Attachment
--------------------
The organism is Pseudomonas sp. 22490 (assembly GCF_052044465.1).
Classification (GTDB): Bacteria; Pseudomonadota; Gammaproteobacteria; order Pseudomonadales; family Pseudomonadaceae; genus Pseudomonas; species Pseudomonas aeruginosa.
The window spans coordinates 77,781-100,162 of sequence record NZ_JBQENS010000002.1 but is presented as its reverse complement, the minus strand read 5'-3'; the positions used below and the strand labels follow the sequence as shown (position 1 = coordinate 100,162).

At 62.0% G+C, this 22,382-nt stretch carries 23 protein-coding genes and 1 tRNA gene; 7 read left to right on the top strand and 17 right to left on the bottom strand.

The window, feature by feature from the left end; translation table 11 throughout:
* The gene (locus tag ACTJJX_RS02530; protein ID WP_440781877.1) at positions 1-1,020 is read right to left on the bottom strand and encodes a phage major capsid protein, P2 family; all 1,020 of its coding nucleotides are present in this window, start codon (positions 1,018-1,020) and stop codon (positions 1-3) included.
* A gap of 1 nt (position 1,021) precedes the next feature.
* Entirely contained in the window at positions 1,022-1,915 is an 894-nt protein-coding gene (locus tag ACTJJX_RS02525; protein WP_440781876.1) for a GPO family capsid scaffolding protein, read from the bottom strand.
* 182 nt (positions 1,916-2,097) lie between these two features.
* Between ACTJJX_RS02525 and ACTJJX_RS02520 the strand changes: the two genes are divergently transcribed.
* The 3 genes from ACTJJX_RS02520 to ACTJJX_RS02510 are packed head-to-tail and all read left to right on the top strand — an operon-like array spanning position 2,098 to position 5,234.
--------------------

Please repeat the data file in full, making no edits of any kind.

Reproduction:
The organism is Pseudomonas sp. 22490 (assembly GCF_052044465.1).
Classification (GTDB): Bacteria; Pseudomonadota; Gammaproteobacteria; order Pseudomonadales; family Pseudomonadaceae; genus Pseudomonas; species Pseudomonas aeruginosa.
The window spans coordinates 77,781-100,162 of sequence record NZ_JBQENS010000002.1 but is presented as its reverse complement, the minus strand read 5'-3'; the positions used below and the strand labels follow the sequence as shown (position 1 = coordinate 100,162).

At 62.0% G+C, this 22,382-nt stretch carries 23 protein-coding genes and 1 tRNA gene; 7 read left to right on the top strand and 17 right to left on the bottom strand.

The window, feature by feature from the left end; translation table 11 throughout:
* The gene (locus tag ACTJJX_RS02530; protein ID WP_440781877.1) at positions 1-1,020 is read right to left on the bottom strand and encodes a phage major capsid protein, P2 family; all 1,020 of its coding nucleotides are present in this window, start codon (positions 1,018-1,020) and stop codon (positions 1-3) included.
* A gap of 1 nt (position 1,021) precedes the next feature.
* Entirely contained in the window at positions 1,022-1,915 is an 894-nt protein-coding gene (locus tag ACTJJX_RS02525; protein WP_440781876.1) for a GPO family capsid scaffolding protein, read from the bottom strand.
* 182 nt (positions 1,916-2,097) lie between these two features.
* Between ACTJJX_RS02525 and ACTJJX_RS02520 the strand changes: the two genes are divergently transcribed.
* The 3 genes from ACTJJX_RS02520 to ACTJJX_RS02510 are packed head-to-tail and all read left to right on the top strand — an operon-like array spanning position 2,098 to position 5,234.